Metropolitan News-Enterprise


Friday, November 23, 2012


Page 1


Attorney Pleads Guilty to Kickbacks Involving Construction


By a MetNews Staff Writer


An attorney and former construction manager for Huntington Memorial Hospital in Pasadena pled guilty on Wednesday to federal mail fraud charges, according to a Department of Justice press release.

John Haw, 52, of Aliso Viejo, appeared before U.S. District Judge Percy Anderson of the Central District of California and admitted to two counts of mail fraud and participating in an illegal kickback scheme.

According to the release, the hospital was completing a large-scale construction project involving the renovation and expansion of its Emergency Department, when it hired Haw to perform legal and consulting services.  Between March 2008 and April 2009, Huntington paid Haw nearly $350,000 at a rate of up to $275 an hour.

During this same period, Haw paid kickbacks of more than $56,000 to Cyrus Engineering, an entity controlled by David Hamedany, Huntington’s director of construction.  The payments were in exchange for promises that Haw would continue to receive work and that Hamedany would try to get more billable hours for Haw.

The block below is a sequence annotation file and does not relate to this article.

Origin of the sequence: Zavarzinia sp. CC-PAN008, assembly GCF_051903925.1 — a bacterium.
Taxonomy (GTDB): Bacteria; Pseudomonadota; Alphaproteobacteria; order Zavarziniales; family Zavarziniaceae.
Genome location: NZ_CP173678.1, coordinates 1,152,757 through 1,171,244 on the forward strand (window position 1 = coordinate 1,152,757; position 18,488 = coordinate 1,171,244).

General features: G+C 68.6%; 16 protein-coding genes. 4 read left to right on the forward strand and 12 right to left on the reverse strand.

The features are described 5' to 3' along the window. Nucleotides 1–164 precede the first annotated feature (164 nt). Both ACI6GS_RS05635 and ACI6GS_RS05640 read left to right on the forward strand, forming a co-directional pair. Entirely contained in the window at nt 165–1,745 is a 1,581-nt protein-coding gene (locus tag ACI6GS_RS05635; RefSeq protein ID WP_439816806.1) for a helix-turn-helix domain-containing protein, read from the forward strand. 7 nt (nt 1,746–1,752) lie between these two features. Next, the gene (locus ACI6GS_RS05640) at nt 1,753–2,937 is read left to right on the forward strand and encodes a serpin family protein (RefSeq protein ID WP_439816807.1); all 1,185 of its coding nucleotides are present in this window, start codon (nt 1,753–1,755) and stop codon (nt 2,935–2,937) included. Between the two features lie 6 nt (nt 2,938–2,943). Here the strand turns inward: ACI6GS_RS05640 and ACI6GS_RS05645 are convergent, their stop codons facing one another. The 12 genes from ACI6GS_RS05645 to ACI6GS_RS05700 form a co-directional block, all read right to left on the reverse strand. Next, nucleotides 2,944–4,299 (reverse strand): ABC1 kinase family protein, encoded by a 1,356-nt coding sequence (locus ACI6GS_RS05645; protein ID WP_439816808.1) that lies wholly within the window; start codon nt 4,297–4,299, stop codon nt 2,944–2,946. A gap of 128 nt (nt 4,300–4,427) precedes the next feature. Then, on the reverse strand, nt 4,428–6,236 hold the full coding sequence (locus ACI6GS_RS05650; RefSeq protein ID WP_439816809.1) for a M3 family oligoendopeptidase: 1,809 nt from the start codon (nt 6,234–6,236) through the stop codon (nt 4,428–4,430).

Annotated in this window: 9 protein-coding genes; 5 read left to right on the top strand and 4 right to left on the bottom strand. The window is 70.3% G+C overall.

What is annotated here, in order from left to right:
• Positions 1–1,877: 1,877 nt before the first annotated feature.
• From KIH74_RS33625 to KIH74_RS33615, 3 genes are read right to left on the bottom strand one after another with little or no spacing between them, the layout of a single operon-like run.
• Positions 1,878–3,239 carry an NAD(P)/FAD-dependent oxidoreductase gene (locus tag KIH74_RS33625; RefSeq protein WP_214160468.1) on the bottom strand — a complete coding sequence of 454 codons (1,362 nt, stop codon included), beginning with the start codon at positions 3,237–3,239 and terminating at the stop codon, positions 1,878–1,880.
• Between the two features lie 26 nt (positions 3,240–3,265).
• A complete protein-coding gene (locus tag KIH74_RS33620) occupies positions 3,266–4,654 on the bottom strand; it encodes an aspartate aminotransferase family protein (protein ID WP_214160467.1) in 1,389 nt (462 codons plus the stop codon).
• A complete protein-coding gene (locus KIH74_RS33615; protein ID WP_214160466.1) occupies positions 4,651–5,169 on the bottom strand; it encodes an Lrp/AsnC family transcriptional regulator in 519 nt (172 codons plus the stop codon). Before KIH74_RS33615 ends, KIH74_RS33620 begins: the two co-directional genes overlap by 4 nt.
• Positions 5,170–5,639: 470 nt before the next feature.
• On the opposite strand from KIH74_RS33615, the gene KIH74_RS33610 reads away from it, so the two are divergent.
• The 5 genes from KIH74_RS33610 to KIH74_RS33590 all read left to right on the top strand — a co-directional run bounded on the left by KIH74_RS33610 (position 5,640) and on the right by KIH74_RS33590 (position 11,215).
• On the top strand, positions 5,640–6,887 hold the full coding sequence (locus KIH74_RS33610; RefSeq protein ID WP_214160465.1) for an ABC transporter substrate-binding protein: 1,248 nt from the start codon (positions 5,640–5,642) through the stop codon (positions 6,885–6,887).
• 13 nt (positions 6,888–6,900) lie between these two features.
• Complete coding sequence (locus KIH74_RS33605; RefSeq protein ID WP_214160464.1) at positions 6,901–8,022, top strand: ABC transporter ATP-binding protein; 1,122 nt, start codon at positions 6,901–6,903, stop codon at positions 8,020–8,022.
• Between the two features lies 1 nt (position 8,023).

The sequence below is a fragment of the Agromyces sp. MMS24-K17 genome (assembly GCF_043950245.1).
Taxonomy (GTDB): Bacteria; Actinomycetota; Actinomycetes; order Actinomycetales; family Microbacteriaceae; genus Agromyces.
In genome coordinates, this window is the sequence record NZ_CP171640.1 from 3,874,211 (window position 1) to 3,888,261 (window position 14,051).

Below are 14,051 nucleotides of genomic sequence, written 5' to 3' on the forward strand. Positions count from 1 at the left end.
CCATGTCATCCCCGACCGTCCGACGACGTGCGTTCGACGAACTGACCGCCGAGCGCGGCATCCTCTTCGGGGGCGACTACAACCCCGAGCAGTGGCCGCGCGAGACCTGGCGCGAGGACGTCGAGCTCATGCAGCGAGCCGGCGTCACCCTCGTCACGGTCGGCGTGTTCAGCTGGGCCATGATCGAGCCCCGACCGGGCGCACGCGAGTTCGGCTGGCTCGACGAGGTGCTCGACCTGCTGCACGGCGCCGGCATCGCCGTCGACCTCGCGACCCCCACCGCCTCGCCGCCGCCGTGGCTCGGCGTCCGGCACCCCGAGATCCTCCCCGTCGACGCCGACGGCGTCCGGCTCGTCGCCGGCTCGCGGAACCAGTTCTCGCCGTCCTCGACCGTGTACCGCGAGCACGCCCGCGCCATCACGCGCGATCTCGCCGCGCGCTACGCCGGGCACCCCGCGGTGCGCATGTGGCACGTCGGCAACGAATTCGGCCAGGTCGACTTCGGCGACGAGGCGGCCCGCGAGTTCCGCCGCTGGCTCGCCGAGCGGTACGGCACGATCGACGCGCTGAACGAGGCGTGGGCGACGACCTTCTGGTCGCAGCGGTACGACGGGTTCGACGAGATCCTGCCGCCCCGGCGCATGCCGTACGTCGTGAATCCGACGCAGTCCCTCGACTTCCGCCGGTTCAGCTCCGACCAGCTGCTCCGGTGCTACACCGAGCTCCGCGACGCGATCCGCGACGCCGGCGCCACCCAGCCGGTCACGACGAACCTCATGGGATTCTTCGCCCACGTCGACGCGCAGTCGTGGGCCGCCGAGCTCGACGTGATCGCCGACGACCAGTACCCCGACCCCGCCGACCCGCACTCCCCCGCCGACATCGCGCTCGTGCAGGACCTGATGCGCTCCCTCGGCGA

Per the release, Haw is the fourth person to be convicted in connection with kickbacks and related schemes that have victimized Huntington Memorial Hospital. The others were Hamedany, who was sentenced to three years in prison and $4.8 million in restitution in January; Alexander Svidler, a San Francisco-based construction executive who pled guilty to mail fraud and was sentenced to 18 months in prison; and Tony Hamedany, the brother of David Hamedany, is scheduled to be sentenced on Jan. 14 in connection with a kickback scheme involving Columbus Manufacturing, Inc., a San Francisco-based company where Tony Hamedany served as director of engineering.

Anderson is scheduled to sentence Haw on Feb. 4.  As a result of his guilty plea, Haw faces a maximum statutory sentence of 40 years in federal prison, although the plea agreement contemplates a sentence of approximately one year.

State Bar records show that Haw, a graduate of Western State University College of Law, was admitted to the State Bar in 1998 and was suspended in July for failure to pay dues and failure to comply with MCLE requirements. His conviction of a crime involving moral turpitude could result in summary disbarment.


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